Ask an Expert: Refinancing to fund home improvements
A: There are many good reasons to refinance your mortgage, and funding major home improvements can be one of them. In some cases, however, an alternative may be more appropriate.
Let’s first consider refinancing. In order to access funds to pay for improvements to your home, you would need to do a cash-out refinancing. This means taking out a new mortgage with a higher principal than your current one. For example, if you own a home worth $250,000 and have $150,000 left on the mortgage, you could refinance and take out a new loan of $180,000. You would then have an additional $30,000 in cash to pay for your renovation.
If you’re planning an expensive renovation, cash-out refinancing may be the best way to access your home equity at the lowest possible rate. However, if interest rates have risen since the time you took out your mortgage, refinancing could mean you’d end up paying a higher mortgage rate. In that case, a better option may be a home equity loan or line of credit. These options are also an excellent solution for financing smaller projects, as they don’t involve the expense of refinancing your primary mortgage. Plus, they still offer excellent rates because they are secured with your property. A home equity line of credit is particularly well suited to a long-term renovation project because it allows you to draw on the money as you need it rather than all at once.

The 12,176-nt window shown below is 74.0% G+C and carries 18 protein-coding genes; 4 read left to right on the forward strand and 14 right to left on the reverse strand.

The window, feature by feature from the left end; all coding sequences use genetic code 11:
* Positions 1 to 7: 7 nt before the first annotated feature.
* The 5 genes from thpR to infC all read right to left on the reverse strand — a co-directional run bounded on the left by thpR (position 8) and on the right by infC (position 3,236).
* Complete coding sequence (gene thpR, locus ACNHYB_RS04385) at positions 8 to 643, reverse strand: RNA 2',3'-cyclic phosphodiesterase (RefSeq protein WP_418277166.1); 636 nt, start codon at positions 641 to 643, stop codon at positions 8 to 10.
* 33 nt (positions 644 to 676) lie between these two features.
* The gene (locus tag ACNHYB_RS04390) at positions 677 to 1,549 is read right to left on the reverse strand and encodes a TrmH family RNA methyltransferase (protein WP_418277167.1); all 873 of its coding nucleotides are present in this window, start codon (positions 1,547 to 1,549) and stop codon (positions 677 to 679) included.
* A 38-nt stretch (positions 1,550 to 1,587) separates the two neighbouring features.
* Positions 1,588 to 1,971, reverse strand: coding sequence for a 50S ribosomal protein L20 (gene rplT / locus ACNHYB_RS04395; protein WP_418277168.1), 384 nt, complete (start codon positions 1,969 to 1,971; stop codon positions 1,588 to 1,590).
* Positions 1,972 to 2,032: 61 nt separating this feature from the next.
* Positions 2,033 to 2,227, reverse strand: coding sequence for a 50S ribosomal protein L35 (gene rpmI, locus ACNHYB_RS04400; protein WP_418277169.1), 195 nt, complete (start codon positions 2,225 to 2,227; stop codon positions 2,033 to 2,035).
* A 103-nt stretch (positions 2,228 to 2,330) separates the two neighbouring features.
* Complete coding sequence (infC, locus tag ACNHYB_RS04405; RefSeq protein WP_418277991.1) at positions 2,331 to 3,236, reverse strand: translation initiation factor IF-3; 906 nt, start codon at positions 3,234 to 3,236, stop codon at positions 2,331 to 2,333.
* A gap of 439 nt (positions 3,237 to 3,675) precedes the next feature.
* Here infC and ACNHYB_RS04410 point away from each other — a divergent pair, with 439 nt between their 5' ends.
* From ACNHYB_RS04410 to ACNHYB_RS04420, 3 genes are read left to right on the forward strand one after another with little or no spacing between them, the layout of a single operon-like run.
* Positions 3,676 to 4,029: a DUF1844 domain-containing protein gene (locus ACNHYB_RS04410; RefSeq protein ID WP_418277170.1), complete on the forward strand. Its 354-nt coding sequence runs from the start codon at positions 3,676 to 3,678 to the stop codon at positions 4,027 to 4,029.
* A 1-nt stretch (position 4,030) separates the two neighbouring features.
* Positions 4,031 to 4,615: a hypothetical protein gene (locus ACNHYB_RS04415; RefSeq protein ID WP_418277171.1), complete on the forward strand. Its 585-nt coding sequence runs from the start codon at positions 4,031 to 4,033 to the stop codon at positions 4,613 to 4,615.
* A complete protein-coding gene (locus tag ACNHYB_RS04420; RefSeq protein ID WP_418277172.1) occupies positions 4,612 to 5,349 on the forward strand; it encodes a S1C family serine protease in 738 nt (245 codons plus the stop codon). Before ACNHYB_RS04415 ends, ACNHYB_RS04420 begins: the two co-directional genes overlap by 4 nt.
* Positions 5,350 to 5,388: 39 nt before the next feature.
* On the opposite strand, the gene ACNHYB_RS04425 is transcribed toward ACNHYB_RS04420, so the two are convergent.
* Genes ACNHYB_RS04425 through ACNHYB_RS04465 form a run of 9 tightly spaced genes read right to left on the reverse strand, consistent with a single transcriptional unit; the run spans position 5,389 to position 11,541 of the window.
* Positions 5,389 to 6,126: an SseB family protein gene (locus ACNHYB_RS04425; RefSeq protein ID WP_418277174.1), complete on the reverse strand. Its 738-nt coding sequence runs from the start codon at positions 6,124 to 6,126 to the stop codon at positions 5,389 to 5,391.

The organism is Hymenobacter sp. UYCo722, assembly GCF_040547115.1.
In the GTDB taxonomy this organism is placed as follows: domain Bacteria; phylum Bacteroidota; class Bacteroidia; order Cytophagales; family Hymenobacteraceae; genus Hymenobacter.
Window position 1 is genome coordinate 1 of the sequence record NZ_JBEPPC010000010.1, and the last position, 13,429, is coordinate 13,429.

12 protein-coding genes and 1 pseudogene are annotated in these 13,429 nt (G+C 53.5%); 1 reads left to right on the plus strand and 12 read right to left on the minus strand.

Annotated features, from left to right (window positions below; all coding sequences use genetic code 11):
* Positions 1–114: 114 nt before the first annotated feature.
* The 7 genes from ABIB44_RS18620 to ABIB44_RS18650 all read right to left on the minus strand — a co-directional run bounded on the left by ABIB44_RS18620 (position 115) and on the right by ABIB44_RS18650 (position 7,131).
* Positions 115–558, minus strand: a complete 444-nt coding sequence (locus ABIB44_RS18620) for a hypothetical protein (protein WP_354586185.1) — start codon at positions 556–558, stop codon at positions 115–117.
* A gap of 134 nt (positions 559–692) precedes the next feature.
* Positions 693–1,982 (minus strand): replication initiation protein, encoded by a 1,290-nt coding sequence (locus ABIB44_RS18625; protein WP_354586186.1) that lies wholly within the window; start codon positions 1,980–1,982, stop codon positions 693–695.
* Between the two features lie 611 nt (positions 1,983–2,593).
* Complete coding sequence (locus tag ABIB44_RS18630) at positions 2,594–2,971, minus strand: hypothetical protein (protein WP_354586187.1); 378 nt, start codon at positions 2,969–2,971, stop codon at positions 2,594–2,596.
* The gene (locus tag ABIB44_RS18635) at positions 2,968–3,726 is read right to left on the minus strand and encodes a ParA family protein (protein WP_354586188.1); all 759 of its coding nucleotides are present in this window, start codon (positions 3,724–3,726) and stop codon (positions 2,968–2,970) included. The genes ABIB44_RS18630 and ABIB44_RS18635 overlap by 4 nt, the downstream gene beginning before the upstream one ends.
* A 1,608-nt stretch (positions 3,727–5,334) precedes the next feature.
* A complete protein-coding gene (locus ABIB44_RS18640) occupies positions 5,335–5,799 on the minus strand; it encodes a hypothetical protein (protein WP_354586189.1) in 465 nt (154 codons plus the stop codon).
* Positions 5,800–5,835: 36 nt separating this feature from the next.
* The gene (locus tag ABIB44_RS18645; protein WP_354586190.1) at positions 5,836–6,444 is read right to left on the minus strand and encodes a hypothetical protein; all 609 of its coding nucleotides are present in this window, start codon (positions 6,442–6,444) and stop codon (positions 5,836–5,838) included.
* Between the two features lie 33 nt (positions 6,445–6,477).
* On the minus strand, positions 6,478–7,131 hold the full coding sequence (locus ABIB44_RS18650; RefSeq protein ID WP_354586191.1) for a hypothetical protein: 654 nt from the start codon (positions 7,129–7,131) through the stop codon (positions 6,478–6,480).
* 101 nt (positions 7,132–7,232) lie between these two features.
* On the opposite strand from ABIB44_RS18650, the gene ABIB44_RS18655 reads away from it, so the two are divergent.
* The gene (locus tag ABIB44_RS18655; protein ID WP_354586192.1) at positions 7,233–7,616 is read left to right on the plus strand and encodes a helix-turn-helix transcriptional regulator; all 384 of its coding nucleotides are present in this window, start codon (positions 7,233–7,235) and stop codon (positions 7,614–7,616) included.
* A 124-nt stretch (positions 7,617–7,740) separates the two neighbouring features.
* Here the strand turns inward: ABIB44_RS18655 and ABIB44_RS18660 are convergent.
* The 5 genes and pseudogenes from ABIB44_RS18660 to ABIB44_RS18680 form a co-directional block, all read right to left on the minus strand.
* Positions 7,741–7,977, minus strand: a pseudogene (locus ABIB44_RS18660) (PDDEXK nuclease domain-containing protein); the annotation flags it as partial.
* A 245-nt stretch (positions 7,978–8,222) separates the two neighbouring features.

It’s important to note that these options assume you have a fair bit of equity in your home. If you only recently bought your home (especially if it is your first home) you may not have had time to accumulate much equity. If this is the case, or if you prefer not to tap into your equity, you may want to consider a personal loan or unsecured line of credit. These can also be good choices for small renovation projects, since it will rarely make sense to do a cash-out refinance to access less than $10,000. Personal loans and unsecured lines of credit do carry higher rates than those secured with your home, but they can be helpful, provided you have the self-discipline to maintain a strict repayment schedule.
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